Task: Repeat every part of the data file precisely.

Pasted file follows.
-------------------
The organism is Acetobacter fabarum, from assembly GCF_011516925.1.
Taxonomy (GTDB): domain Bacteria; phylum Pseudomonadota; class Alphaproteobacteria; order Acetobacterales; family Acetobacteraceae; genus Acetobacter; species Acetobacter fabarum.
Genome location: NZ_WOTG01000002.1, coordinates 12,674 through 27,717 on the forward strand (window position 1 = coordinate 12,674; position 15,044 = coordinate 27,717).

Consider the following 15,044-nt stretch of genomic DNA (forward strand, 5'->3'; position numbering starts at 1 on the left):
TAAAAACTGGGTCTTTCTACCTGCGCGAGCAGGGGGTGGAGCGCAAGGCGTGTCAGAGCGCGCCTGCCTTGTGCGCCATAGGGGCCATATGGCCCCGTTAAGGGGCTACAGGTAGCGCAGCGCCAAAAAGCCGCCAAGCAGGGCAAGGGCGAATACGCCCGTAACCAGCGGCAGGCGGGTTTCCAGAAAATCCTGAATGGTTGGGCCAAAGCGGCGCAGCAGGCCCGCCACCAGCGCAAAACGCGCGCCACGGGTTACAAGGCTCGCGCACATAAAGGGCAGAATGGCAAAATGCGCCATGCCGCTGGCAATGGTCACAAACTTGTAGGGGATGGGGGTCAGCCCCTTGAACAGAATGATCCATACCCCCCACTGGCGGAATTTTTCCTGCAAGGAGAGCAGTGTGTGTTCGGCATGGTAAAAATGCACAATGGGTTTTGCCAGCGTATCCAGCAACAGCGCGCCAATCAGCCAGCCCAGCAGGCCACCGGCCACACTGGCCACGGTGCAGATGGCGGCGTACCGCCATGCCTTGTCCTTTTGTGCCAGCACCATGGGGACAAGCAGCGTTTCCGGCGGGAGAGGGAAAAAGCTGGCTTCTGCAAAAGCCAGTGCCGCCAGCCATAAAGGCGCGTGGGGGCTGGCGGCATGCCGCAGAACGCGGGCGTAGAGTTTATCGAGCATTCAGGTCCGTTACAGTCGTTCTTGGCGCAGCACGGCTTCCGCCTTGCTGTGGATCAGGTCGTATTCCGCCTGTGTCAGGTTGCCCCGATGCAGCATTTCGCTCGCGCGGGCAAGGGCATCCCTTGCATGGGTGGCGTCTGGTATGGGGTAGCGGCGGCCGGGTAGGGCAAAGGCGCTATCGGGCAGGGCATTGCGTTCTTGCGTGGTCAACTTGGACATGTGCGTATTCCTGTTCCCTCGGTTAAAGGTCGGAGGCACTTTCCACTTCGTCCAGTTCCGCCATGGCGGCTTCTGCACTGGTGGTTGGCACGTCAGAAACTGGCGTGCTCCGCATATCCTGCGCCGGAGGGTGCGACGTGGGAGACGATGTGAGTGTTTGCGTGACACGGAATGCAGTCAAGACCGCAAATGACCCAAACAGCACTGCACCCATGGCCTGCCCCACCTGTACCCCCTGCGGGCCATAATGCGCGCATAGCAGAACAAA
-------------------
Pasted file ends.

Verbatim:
The organism is Acetobacter fabarum, from assembly GCF_011516925.1.
Taxonomy (GTDB): domain Bacteria; phylum Pseudomonadota; class Alphaproteobacteria; order Acetobacterales; family Acetobacteraceae; genus Acetobacter; species Acetobacter fabarum.
Genome location: NZ_WOTG01000002.1, coordinates 12,674 through 27,717 on the forward strand (window position 1 = coordinate 12,674; position 15,044 = coordinate 27,717).

Consider the following 15,044-nt stretch of genomic DNA (forward strand, 5'->3'; position numbering starts at 1 on the left):
TAAAAACTGGGTCTTTCTACCTGCGCGAGCAGGGGGTGGAGCGCAAGGCGTGTCAGAGCGCGCCTGCCTTGTGCGCCATAGGGGCCATATGGCCCCGTTAAGGGGCTACAGGTAGCGCAGCGCCAAAAAGCCGCCAAGCAGGGCAAGGGCGAATACGCCCGTAACCAGCGGCAGGCGGGTTTCCAGAAAATCCTGAATGGTTGGGCCAAAGCGGCGCAGCAGGCCCGCCACCAGCGCAAAACGCGCGCCACGGGTTACAAGGCTCGCGCACATAAAGGGCAGAATGGCAAAATGCGCCATGCCGCTGGCAATGGTCACAAACTTGTAGGGGATGGGGGTCAGCCCCTTGAACAGAATGATCCATACCCCCCACTGGCGGAATTTTTCCTGCAAGGAGAGCAGTGTGTGTTCGGCATGGTAAAAATGCACAATGGGTTTTGCCAGCGTATCCAGCAACAGCGCGCCAATCAGCCAGCCCAGCAGGCCACCGGCCACACTGGCCACGGTGCAGATGGCGGCGTACCGCCATGCCTTGTCCTTTTGTGCCAGCACCATGGGGACAAGCAGCGTTTCCGGCGGGAGAGGGAAAAAGCTGGCTTCTGCAAAAGCCAGTGCCGCCAGCCATAAAGGCGCGTGGGGGCTGGCGGCATGCCGCAGAACGCGGGCGTAGAGTTTATCGAGCATTCAGGTCCGTTACAGTCGTTCTTGGCGCAGCACGGCTTCCGCCTTGCTGTGGATCAGGTCGTATTCCGCCTGTGTCAGGTTGCCCCGATGCAGCATTTCGCTCGCGCGGGCAAGGGCATCCCTTGCATGGGTGGCGTCTGGTATGGGGTAGCGGCGGCCGGGTAGGGCAAAGGCGCTATCGGGCAGGGCATTGCGTTCTTGCGTGGTCAACTTGGACATGTGCGTATTCCTGTTCCCTCGGTTAAAGGTCGGAGGCACTTTCCACTTCGTCCAGTTCCGCCATGGCGGCTTCTGCACTGGTGGTTGGCACGTCAGAAACTGGCGTGCTCCGCATATCCTGCGCCGGAGGGTGCGACGTGGGAGACGATGTGAGTGTTTGCGTGACACGGAATGCAGTCAAGACCGCAAATGACCCAAACAGCACTGCACCCATGGCCTGCCCCACCTGTACCCCCTGCGGGCCATAATGCGCGCATAGCAGAACAAA